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Project No. 2 - St. Kizito Wagala Primary School

Little Ripples: the wine that turns grapes into giving water!

Over October 2019-January 2020, Little Ripples, with the BridgIT Water Foundation were able to build wells in Rural Uganda, with the support of you and your purchases.

One of the wells was built in Kizitio Wagala Primary School, which supplies water to the school and community.

This has saved the community walking up to 3km to collect water from a spring that often gets contaminated with waste during rainy seasons.

The spring also dried up, which meant the community had to walk up to 6km to other water sources during dry seasons.

The average distance by surrounding households to the new well is 600 metres.

Impacts of the well include: 623 pupils, 16 staff and 50 neighbouring households.

The total number of people impacted = 930

Read direct testimonials from community members, that you have helped through buying our Little Ripples wines


Testimonials from Wagala Primary Schools Community:

Wagala Woman Next to Well

Nakafeero, Christine, a neighbor and parent at Wagaala Primary School says:

“My family has had many challenges because of the hardships we had getting water. It has always been very hard to walk the long distance to collect water, and again make meals in time. Several times I have got into quarrels and fights with my husband over this issue. My children are still very young and they couldn’t help, so it was all very hard work for me”

It’s normal for families in rural places with no access to water to be over-strained and not have time to do everyday things due to collecting water. The new well is now situated 20 metres away from Nakafeero’s house. This gives her a lot more time to look after her family and household, as well as the opportunity for other development pursuits.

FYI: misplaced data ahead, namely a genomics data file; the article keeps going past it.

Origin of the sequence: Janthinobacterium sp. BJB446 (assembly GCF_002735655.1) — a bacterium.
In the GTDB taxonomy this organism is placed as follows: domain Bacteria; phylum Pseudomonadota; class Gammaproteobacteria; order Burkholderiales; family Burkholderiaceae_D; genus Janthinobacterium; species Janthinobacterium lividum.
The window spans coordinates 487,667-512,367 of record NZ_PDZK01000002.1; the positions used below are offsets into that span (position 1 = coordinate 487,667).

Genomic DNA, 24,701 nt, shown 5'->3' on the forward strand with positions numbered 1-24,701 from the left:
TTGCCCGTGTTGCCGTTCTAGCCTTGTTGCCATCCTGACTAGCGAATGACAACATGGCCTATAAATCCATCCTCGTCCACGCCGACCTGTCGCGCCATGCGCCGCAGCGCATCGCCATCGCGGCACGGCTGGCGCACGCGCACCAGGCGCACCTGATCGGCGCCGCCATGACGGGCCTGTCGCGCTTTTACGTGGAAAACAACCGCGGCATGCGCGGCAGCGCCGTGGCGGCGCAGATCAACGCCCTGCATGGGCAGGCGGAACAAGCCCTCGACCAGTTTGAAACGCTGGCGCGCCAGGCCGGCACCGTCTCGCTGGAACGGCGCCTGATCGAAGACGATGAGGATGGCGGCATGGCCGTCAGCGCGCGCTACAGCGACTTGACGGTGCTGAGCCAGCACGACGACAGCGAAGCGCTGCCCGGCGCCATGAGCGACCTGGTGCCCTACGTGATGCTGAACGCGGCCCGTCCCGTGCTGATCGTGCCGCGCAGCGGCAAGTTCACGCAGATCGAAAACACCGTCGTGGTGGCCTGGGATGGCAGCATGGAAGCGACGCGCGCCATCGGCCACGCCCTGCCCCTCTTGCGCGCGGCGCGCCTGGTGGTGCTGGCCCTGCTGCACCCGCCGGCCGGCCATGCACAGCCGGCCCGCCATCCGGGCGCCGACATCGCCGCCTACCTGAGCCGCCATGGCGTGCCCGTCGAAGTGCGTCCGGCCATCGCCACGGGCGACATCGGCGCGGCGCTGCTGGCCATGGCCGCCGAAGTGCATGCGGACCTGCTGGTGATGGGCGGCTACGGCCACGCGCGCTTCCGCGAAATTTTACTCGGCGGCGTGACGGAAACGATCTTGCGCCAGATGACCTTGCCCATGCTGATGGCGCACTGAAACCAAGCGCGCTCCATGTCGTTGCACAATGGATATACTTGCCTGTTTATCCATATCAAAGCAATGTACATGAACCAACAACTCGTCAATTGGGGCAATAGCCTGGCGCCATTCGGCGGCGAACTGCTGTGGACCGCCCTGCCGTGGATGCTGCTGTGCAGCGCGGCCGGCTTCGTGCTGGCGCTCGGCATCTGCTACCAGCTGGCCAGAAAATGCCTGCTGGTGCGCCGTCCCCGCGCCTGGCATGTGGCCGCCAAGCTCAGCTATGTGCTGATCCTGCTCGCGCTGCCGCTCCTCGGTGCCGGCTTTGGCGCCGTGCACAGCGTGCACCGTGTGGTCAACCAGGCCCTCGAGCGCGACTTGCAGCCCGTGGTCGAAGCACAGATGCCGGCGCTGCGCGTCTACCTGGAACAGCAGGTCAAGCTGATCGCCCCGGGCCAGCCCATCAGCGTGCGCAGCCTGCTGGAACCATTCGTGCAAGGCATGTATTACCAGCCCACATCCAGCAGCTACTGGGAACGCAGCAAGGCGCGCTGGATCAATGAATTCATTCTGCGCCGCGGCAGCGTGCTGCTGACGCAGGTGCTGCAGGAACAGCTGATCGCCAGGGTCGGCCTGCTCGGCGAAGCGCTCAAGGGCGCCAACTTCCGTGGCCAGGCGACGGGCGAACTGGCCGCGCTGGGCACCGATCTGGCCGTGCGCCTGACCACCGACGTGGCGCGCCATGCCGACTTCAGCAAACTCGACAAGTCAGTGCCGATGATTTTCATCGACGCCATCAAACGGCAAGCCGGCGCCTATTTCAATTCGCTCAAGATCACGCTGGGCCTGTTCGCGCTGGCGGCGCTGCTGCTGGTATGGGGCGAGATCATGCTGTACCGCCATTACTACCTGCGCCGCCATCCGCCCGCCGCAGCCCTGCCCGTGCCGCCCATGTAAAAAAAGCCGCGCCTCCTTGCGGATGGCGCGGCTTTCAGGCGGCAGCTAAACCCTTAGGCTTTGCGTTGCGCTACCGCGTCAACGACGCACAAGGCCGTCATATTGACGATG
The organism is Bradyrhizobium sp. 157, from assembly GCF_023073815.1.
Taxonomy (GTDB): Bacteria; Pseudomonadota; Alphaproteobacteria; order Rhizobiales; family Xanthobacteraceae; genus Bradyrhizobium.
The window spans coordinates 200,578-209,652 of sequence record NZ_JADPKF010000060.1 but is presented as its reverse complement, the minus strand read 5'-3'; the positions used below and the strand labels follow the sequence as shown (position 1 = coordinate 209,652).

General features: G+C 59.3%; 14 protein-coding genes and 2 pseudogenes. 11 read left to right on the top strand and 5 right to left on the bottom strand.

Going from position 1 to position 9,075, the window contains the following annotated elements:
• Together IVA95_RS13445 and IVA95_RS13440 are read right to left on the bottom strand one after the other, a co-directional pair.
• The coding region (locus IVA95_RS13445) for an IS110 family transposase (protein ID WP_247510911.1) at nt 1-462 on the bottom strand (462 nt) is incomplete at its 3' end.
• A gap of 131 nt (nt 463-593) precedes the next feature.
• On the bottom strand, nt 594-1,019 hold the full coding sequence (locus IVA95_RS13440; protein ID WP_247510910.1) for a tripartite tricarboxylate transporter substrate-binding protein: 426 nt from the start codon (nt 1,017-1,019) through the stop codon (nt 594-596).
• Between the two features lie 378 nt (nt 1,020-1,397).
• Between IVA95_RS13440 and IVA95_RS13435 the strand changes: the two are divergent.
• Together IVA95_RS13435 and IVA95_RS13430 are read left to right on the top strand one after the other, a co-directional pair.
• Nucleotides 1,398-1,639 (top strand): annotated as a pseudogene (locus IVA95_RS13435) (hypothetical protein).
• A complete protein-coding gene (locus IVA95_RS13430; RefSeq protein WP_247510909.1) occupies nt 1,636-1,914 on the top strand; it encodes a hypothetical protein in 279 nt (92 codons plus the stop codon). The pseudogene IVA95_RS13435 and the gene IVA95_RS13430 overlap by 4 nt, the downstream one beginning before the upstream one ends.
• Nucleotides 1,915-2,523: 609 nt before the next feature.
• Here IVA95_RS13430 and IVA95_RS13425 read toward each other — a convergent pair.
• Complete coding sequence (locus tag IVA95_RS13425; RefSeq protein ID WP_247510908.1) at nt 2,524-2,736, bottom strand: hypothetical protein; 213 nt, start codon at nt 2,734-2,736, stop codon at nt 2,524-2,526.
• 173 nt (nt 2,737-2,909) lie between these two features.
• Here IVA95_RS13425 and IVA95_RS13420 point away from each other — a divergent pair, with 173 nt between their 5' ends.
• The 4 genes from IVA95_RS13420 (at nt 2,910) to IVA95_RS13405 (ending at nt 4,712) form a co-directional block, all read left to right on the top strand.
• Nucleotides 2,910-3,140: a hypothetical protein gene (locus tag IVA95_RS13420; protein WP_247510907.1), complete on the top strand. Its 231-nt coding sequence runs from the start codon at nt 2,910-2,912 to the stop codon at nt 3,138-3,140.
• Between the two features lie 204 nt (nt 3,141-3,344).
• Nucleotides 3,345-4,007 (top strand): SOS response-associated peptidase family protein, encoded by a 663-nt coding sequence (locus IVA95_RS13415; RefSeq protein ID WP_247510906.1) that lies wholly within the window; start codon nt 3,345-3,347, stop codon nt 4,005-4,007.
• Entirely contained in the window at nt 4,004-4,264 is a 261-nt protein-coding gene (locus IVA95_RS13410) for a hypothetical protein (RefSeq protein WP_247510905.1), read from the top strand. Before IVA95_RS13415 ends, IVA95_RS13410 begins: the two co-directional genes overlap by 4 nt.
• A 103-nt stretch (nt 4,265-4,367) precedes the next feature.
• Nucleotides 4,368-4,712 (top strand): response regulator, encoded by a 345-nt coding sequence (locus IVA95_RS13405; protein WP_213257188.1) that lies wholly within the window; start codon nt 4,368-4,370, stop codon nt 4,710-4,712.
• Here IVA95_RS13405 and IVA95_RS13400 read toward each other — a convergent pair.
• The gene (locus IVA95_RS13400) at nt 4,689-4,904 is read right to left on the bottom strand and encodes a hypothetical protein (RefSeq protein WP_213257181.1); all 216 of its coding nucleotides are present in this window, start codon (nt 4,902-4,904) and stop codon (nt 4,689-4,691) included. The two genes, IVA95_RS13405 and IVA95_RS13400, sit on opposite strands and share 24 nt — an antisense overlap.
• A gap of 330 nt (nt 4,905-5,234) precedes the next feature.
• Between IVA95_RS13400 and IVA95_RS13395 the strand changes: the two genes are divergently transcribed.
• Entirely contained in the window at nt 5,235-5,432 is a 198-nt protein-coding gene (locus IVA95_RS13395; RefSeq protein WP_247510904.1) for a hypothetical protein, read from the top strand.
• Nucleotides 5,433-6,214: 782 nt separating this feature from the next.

Wagala Teacher and Kids

Lutwama Sylivester, Head Teacher at Wagaala Primary School says:

“Last year I was transferred by the government to start work at this school. Once I arrived at my designated accommodation, the first shock was that there was no water anywhere nearby. I considered abandoning my duty. I almost gave up. Some of the parents and school children volunteered to collect water for me for the first 2 weeks. However, I was not happy with this offer, and I could tell that it was hard work for them since they also had to collect water for their families.

I started paying some boys to collect water for me on bicycles. I have been spending at least 15% of my monthly salary on collecting water. With the new well on the school compound, I will save this money and I can even bring my family to stay with me.”

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